Advice for graduates from the world’s most successful people

In his book, Tribe of Mentors, Tim Ferriss asked the world’s most successful people what advice they had for graduates about to enter the 'real world'. Here is what they said. 


Arianna Huffington

I would advise graduates to be much more mindful and deliberate about their relationship with technology. Technology allows us to do amazing things, but we have become addicted to it. And that’s by design – product designers know how to addict us in the race to dominate the attention economy. But there are ways to – as Tristan Harris, a former Google design ethicist, puts it – “unhijack your mind.”

Ashton Kutcher

Be polite, on time, and work really fucking hard until you are talented enough to be blunt, a little late, and take vacations, and even then… be polite.

David Lynch

Learn Transcendental Meditation as taught by Maharishi Mahesh Yogi and meditate regularly. Ignore pessimistic thinking and pessimistic thinkers.

Darren Aronofsky

Most of the game is about persistence. It is the most important trait. Sure, when you get an opportunity, you have to perform and you have to exceed beyond all expectations, but getting that chance is the hardest part. So keep the vision clear in your head and every day refuse all obstacles to get to the goal.

Joseph Gordon Levitt

For anybody out there reading this who wants to get into acting or entertainment, my advice is to first ask yourself: why? Try to be really honest with yourself about what exactly you’re after. Fame is seductive. We’ve all seen and loved the movies about the young underdog becoming a star. I won’t claim to be 100 percent immune to it.

Of the famous people I know, the ones who are happy aren’t happy because of fame. They’re happy for the same reasons everybody else is: because they’re healthy, because they have good people around them, and because they take satisfaction in what they do, regardless of how many millions of strangers are watching.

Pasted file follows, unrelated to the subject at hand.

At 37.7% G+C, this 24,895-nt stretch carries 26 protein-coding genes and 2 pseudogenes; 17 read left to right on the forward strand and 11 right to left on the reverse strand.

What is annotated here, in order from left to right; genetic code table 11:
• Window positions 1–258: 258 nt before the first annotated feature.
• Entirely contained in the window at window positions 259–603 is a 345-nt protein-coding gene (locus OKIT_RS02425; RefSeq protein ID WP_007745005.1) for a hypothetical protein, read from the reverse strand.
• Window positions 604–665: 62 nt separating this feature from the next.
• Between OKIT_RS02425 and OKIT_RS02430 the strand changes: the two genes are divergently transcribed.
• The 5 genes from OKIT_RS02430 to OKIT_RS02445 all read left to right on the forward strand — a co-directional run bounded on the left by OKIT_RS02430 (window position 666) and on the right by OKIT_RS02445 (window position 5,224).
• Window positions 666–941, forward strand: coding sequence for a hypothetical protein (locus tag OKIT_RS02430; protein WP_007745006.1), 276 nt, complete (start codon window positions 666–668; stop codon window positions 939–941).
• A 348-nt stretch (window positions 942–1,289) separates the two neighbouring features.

I think this applies outside of acting and entertainment. In any field, there’s usually some kind of mythological reward you’re supposed to receive if everybody considers you a success. But in my experience, there’s a lot more honest joy to be had from taking pleasure in the work itself.


Kyle Maynard

Since I read Joseph Campbell’s line “follow your bliss”, it has become my true north. Thinking of what makes me happy doesn’t give me the same clarity as thinking about what gives me bliss. For me, it’s the freedom I feel on top of a mountain or the breeze I feel laying on a catamaran net halfway around the world. Bliss is the highest peak of what brings you joy. If happiness is just above the status quo, bliss is what makes you feel most alive.

Expect it will take courage to follow your bliss, and expect it will suck at times. Expect you’re going to have to take risks for it. Expect others won’t necessarily understand. And also expect that what gives you bliss today may not be what does tomorrow. Just follow it all over again. 

Linda Rottenberg

People always tell recent graduates and budding entrepreneurs that they should keep their options open; “don’t close any doors.” But keeping every option open winds up leading to paralysis or, worse than that, self-deception. How many of my former classmates who took a job at Goldman Sachs or McKinsey for “a few years” before they pursued their real passions like cooking or starting their dream company are actually now chefs or entrepreneurs? Most are still banking and consulting, believing that those doors are still open. My advice to college students: Close doors.

This advice also applies to entrepreneurs who have one foot in the business and one foot out. That’s okay at the outset (heck, Phil Knight of Nike worked as an accountant for years, and Sara Blakely of Spanx sold fax machines until she was certain her idea would take off). But at some point after your idea has launched, the hedging has to stop. You can’t build a significant business with one foot out the door.

Yuval Noah Harari

Nobody really knows what the world and the job market will look like in 2040, hence nobody knows what to teach young people today. Consequently, it is likely that most of what you currently learn at school will be irrelevant by the time you are 40.

So what should you focus on? My best advice is to focus on personal resilience and emotional intelligence. Traditionally, life has been divided into two main parts: a period of learning followed by a period of working.

By 2040, this traditional model will become obsolete, and the only way for humans to stay in the game will be to keep learning throughout their lives and to reinvent themselves again and again.


Tribe of Mentors is a collection of short life advice from the best in the world – on everything from failure to unusual habits. 


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